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Quiet, isn't it ?.

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bouncer965

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Post Tue Apr 27, 2010 7:34 pm

Re: Quiet, isn't it ?.

i go for the letterbox tool too but wont be sure till he has slept with it :stupid: :D :D :D
[“A clear conscience is usually the sign of a bad memory.”.

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Magic1

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Post Tue Apr 27, 2010 8:07 pm

Re: Quiet, isn't it ?.

Yes .... but then again I expected YOU or Bouncer to get it Hi!. The screw jack gives me 200mm of fine adjustment and therefore the extension tubes go up in 200mm multiples. Today's was the first 200mm extension tube, the next will be 400mm long and so on. Total reach will be 2.0 meters for a worst case of bottom middle letter box, with a top right or left rotary bolt.

Gripper rotation and gripper 'gripping' operation will be on the outside of the door and not a cord in sight. Since the control head is always on the end of the tool, it will be able to open rotary deadbolts at the top and bottom of the door as well as draw bolts , security chains and lock nibs. Eventually I would like to make a ROBOT type gripper for it ... providing I don't lose interest first. Euro's and Yale clones are no problem.

I have been buying up web cams from EBAY because they never put the camera body size on the ad's. I got a another small one arrived yesterday from China, that has a body width of 36.4mm and of course the brass 'Georgian' style combined letter box / lock has a slot 35.33mm wide. It will slip in if I turn it slightly. There are still others on the way. Pity because all of the smaller ones I have seen so far have no internal illumination. So I am still looking for a bullet style CCTV camera to mount on the tool. The idea of the web cam is to use a laptop /notebook as the viewing screen. The PC will also work with some of the other tools I have done. I did look at MP4's but at my age I would need a magnifying glass to see one. I suppose from your point of view a nice large screen provides customer entertainment and 'enhanced' value.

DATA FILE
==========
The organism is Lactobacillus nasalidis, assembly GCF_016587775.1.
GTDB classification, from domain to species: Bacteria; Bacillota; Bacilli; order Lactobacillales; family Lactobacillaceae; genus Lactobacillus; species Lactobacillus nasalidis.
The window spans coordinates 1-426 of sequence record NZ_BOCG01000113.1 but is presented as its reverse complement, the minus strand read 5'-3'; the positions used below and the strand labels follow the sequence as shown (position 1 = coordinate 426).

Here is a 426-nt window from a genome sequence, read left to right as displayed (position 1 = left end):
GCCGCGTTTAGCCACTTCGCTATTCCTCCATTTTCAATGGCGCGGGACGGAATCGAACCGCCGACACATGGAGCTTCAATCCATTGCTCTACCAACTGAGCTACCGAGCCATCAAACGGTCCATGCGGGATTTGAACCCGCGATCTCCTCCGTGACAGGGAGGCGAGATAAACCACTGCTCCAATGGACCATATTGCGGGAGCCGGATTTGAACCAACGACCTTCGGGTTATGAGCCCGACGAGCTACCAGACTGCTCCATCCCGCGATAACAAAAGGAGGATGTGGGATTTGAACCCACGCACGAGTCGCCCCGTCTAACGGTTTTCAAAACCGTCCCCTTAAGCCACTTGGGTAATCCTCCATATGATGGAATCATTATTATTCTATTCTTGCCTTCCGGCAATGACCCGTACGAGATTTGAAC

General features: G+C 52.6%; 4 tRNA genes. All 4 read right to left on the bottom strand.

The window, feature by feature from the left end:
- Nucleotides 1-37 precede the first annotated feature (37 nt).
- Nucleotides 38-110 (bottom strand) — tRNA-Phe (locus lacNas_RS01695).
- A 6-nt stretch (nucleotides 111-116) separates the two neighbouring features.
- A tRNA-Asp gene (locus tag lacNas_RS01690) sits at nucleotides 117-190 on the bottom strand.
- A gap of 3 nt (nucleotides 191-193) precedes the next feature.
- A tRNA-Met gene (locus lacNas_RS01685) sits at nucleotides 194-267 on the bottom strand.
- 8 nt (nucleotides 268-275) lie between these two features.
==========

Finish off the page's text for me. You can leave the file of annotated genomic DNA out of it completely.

It will be interesting to see what I have missed. I will leave it to you to explain what an LBT is for Hi!.
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uklockpicker

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Post Tue Apr 27, 2010 8:46 pm

Re: Quiet, isn't it ?.

:slainte: Sounds a very interesting project you got going on , i was going to mention the mp4 but a laptop screen would be better :D
Looking forwar to seeing the next stages and final article :D
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Magic1

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Post Sat May 01, 2010 3:20 pm

Re: Quiet, isn't it ?.

Letter Box tool (LBT). I have enough done now to assemble the basic frame of the tool. Just in case anyone doesn't know, an American letterbox on a pole is completely different from a British one which is normally a slot in the front door with a flap on it. A typical letter box slot is about 130mm x 35 mm and it is through this slot that the tool is designed to be used, to open the locks, bolts and remove the security chains on the inside of the door. HPC make one but, it leaves a lot to be desired, so I thought I would make my own. On the right of the photograph is the basic frame to which the 'clever' bits will be attached. The right hand vertical tube is the handle and stays on the outside of the door. The left hand vertical tube passes through the letter box. At the top of this tube is the control head, which will contain the mechanism for rotating the gripper, opening and closing the gripper etc. A web cam will also mount on the control head. The actual manipulation of the controls will be done outside the door.